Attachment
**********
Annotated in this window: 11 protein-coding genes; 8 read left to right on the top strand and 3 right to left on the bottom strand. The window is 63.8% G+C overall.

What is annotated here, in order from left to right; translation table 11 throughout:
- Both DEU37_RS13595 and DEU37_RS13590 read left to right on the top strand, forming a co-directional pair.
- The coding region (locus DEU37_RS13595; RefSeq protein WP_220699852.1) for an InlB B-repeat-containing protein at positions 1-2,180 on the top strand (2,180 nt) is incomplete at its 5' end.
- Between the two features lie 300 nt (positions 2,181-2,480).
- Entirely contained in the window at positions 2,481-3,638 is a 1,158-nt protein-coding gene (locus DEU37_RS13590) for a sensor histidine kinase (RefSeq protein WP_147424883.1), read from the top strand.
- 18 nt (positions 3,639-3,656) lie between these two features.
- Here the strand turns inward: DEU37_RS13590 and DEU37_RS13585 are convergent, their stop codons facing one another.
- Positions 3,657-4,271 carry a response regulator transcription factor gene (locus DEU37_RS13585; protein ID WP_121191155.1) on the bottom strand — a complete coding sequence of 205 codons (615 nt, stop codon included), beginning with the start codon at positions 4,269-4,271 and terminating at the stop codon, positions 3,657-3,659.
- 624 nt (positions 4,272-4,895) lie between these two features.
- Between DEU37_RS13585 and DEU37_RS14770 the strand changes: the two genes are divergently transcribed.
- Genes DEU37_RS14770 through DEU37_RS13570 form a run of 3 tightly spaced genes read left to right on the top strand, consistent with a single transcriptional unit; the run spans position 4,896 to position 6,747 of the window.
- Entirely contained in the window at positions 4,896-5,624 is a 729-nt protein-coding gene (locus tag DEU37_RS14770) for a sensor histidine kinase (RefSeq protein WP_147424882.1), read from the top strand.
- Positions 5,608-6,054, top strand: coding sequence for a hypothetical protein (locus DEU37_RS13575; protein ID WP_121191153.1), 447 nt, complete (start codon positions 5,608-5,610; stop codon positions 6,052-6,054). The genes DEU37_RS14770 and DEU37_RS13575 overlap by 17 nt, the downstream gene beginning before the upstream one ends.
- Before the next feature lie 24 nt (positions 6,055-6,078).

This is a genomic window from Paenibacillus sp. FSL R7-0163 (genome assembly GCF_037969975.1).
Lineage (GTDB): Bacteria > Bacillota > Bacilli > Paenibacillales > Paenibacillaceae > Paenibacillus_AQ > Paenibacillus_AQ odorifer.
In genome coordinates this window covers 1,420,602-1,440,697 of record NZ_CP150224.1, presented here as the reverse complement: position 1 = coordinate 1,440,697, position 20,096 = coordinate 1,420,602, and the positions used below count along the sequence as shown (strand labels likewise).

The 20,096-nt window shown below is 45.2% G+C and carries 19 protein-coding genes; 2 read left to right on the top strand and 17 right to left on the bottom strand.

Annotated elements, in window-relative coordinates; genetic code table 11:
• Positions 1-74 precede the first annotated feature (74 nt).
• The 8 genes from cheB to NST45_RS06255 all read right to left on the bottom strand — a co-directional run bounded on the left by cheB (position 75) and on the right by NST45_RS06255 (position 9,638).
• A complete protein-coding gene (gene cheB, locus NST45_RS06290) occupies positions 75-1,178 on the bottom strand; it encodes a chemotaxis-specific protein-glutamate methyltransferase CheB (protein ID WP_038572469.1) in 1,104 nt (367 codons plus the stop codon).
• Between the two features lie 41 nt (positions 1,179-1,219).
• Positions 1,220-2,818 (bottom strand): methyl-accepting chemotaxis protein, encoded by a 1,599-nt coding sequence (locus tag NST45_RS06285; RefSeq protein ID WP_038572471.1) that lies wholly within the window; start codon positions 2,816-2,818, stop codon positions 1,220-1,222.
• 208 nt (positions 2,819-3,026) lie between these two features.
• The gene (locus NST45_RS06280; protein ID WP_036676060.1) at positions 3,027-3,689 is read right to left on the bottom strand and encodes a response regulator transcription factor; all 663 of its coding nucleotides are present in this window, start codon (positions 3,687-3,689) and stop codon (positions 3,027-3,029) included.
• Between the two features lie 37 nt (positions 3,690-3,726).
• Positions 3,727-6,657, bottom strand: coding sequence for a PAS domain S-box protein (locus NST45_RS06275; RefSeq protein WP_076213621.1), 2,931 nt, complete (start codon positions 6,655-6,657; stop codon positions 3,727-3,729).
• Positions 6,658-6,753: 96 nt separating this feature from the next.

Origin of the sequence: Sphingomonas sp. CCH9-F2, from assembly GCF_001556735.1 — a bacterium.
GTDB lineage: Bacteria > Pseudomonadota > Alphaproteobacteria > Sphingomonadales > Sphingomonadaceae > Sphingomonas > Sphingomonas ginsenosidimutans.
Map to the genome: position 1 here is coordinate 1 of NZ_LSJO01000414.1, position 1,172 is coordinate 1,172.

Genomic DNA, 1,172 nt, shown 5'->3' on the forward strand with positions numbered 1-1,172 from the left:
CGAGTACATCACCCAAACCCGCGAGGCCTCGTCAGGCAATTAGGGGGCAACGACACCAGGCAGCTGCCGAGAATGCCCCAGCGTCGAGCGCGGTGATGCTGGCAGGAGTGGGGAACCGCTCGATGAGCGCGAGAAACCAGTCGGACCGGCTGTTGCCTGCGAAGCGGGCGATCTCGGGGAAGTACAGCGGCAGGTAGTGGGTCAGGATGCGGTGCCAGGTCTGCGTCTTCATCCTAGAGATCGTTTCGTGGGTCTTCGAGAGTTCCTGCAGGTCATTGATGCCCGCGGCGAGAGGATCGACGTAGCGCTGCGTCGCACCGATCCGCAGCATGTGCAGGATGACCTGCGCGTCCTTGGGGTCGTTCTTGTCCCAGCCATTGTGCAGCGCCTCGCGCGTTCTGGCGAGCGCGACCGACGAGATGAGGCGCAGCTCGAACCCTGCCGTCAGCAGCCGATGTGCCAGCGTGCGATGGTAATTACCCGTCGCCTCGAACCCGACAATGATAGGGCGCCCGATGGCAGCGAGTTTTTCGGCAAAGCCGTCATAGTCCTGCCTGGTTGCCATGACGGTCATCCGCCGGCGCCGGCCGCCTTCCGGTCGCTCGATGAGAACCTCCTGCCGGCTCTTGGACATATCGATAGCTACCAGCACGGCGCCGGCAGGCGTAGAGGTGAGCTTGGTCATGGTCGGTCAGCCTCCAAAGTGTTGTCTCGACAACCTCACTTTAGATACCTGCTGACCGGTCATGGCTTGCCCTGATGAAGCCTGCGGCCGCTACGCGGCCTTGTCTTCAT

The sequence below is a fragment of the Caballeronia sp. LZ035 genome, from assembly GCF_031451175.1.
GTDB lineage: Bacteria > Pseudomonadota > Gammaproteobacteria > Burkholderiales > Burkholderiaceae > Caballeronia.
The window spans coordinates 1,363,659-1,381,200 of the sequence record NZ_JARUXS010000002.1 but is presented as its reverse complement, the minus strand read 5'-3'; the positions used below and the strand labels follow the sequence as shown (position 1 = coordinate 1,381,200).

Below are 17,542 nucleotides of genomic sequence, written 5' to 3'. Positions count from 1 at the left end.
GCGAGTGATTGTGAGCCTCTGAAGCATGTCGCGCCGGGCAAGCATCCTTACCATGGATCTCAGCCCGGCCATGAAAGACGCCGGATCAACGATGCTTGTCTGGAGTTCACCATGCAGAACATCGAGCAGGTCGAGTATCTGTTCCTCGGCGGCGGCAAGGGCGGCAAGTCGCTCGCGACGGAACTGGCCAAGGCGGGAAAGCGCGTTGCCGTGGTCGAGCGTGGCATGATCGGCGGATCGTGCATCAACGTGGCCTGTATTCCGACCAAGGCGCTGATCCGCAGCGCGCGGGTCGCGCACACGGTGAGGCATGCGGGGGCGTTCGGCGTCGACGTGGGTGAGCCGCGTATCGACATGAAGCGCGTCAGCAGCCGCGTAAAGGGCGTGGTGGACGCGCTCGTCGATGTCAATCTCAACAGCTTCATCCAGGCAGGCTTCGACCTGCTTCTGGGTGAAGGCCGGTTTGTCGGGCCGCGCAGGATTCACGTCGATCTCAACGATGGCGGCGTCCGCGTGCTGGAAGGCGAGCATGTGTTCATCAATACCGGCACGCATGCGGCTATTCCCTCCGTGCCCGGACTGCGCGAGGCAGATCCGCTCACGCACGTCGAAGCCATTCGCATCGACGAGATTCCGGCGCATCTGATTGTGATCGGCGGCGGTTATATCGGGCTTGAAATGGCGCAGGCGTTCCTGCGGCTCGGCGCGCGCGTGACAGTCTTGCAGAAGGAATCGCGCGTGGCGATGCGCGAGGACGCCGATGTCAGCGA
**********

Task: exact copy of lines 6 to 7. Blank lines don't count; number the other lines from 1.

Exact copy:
- Entirely contained in the window at positions 2,481-3,638 is a 1,158-nt protein-coding gene (locus DEU37_RS13590) for a sensor histidine kinase (RefSeq protein WP_147424883.1), read from the top strand.
- 18 nt (positions 3,639-3,656) lie between these two features.